The Cat Who Walks Through Walls

(Literary Masterpieces, Volume 10)

The Cat Who Walks Through Walls: A Comedy of Manners is a novel in three parts, divided from one another by sudden escapes and violent changes of scene. The first part, “Indifferent Honest,” opens with Dr. Richard Ames—formerly known as Colonel Colin Campbell—attempting to eat his dinner in a space habitat near the Moon, while an unknown man tries desperately to persuade him that unless he, Ames, kills one Tolliver by Sunday, “we’ll all be dead.” Before the man can explain, he is murdered, his body whisked away. Ames, with his partner-then-wife Gwen Novak, finds himself on the run, harassed out of his apartment, charged with murder, and clearly the target for a plot he does not understand in the least.

This section ends with Ames and Novak escaping from the Golden Rule habitat in a rented spaceboat—one rented, unfortunately, from the appropriately named company Budget Jets and so badly maintained that it crashes almost fatally on the Moon. Pursuit continues even there, with one ambush or confusion after another, first in Hong Kong Luna, then in Luna City. Finally Ames and Novak are all but overpowered in an attack, and Ames—who has been handicapped from the start by an artificial leg—is wounded in his good leg. At this point, Novak appeals through a strange communicator for a “T-shift,” and the pair are whisked away to a strange hospital, to a planet thousands of years in the future, to Iowa on Earth in Ames’s own past, and to other locations. Their adventures after the time-shift in fact occupy most of the novel’s third section, “The Light at the End of the Tunnel.”

At the end of this long book, though, many things remain unexplained. What was the problem with Tolliver? Why was the dinner guest murdered? Why was Novak so rude as to leave Ames waiting outside the restaurant right at the start? What, in short, has motivated the entire sequence of events? Answers to these questions are so conspicuously absent, or so flimsy, that for all of its rush of incident one has to discard The Cat Who Walks Through Walls as a science-fiction thriller, detective story, or novel of plot. Could it be instead—as science-fiction novels are so often alleged to be—a novel of ideas?

This theory is at least plausible, but one has to say immediately that the trouble with Robert A. Heinlein’s ideas is that he keeps changing them, and not by minor modification so much as by total reversal. Take, for example, the character Bill. He appears in book 1 as a low-grade unemployable on the habitat who has been recruited—surely by someone rather careless—to murder Ames with a “rumble gun.” Ames, who through most of the novel is almost insufferably omnicompetent, has no difficulty in disarming him but is then persuaded by his wife to adopt Bill simply in view of Bill’s evident inability to look after himself. Bill then takes on the role of devoted retainer, obeying orders precisely and never at any point, even in the spaceboat crash on Luna, letting go of the bonsai tree entrusted to his charge. The moral so far seems to be that even in the cruel conditions of life in space, elementary humanity has to survive.

This opinion is totally reversed, however, in one scene halfway through book 2, “Deadly Weapon.” Here the Ames pair, with Bill, are entering Luna City, and they pause to buy their “air chits”—for even air is not free. Bill says that he thinks the government should supply air. Ames starts to explain why it should not, but then he discovers that Bill has acquired some money. It seems that (as a Luna-born citizen) Ames has scruples about paying for another man’s air while that other man has any resources, and he orders Bill to return the money to Gwen. She then asks Ames not to make an issue of it; he refuses; and the idyllic husband and wife pair promptly split up, over a matter of apparent triviality. They reconcile very soon afterward, but, in an odd way, Bill is then converted to quasi-diabolic status, losing the role of faithful retainer and becoming instead a stereotype of ingratitude, even to Gwen. It is he who guides the attackers who wound Ames and prompt the T-shift at the end of the section.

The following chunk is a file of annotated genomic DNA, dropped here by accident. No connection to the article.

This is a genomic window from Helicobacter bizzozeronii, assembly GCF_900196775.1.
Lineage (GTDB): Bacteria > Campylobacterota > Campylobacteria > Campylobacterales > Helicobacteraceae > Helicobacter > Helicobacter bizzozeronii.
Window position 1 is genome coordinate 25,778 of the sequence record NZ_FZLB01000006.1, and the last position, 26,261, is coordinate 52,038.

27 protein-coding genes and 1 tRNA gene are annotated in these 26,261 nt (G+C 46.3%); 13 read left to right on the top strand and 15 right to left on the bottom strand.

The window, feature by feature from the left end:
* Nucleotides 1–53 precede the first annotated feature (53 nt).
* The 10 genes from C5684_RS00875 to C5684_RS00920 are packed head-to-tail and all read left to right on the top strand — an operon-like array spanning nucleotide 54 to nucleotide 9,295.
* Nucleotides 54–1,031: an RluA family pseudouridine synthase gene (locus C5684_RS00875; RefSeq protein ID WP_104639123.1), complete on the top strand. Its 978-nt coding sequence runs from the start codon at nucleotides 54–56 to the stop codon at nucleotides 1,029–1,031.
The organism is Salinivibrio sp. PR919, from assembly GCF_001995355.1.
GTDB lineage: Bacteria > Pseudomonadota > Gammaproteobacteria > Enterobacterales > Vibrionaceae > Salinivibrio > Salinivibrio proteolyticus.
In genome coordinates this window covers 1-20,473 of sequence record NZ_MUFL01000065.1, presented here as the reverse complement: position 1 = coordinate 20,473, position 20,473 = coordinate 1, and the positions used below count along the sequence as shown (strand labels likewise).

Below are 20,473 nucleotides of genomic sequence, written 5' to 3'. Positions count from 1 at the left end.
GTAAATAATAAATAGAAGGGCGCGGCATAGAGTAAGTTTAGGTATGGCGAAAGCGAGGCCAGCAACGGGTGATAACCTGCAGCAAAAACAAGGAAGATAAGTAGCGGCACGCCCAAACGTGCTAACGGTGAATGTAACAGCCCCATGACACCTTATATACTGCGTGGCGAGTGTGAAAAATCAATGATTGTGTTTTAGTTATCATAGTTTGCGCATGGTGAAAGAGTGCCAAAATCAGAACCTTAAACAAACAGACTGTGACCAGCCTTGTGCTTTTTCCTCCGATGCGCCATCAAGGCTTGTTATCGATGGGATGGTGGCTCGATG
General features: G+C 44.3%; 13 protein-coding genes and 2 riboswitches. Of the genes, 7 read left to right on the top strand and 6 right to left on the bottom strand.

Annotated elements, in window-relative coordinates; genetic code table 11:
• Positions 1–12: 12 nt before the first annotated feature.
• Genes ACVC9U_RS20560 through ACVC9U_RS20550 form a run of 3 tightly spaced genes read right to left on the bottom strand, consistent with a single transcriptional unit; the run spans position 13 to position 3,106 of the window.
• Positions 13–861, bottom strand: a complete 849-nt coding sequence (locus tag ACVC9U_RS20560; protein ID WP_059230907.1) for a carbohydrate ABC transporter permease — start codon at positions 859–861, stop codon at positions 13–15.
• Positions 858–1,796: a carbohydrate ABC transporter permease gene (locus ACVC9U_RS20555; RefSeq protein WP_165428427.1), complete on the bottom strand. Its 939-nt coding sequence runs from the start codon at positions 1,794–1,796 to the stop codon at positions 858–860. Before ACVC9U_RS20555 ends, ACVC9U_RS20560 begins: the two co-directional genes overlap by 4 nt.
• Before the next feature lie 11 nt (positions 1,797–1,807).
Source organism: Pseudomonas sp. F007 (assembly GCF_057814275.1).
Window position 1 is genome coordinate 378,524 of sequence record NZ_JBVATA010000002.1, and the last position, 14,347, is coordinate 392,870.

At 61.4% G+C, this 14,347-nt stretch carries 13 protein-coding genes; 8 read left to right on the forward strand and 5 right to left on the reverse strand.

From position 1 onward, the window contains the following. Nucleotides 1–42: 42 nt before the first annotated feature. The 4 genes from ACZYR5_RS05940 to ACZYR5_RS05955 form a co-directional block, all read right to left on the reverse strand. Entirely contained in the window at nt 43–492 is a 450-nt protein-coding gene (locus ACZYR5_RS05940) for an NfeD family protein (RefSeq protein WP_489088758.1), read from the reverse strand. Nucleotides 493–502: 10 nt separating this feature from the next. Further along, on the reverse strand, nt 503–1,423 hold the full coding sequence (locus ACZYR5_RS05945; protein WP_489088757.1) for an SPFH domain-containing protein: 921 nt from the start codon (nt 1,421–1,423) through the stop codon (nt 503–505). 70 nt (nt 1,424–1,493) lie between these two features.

In all of this, one finds, Bill has retained no consistency at all as a character. He has instead been first the vehicle for a homily on instinctive kindliness—adopting Bill, says Ames, is exactly like feeding a stray kitten, and like feeding a stray kitten, it is cruel to start and then stop. Yet once that homily has been delivered, Heinlein recognizes the need to distinguish individual kindliness from state welfare, and in the service of this need, Bill can be altered, remotivated, or simply dropped without explanation or credibility. As a final inconsistency, one might add that near the very end, Ames does adopt an actual stray kitten, though this does not show Bill’s faults of character. Heinlein, however, does not use it to round off any point and indeed seems unaware of any potential contrast or connection.

Beneath these changes of direction, though, one may well discover an underlying strength of conviction,...

(The entire section is 2097 words.)


(Literary Masterpieces, Volume 10)

The Atlantic. CCLVI, August, 1985, p. 92.

Best Sellers. XLV, October, 1985, p. 243.

Booklist. LXXXI, May 1, 1985, p. 1217.

Christian Science Monitor. September 17, 1985, p. 25.

Library Journal. CX, July, 1985, p. 93.

Los Angeles Times Book Review. July 14, 1985, p. 3.

The New Republic. CXCIII, September 2, 1985, p. 30.

The New York Times Book Review. XC, July 7, 1985, p. 1.

The New Yorker. XVIII, July 29, 1985, p. 51.

Newsweek. CVI, July 15, 1985, p. 64.

Publishers Weekly. CCXXVII, May 24, 1985, p. 63.

Saturday Review. XI, July, 1985, p. 69.

Time. CXXVI, July 22, 1985, p. 68.

The Village Voice. XXX, August 13, 1985, p. 43.

The Wall Street Journal. CCVI, August 26, 1985, p. 14.

Washington Post Book World. XV, July 7, 1985, p. 1.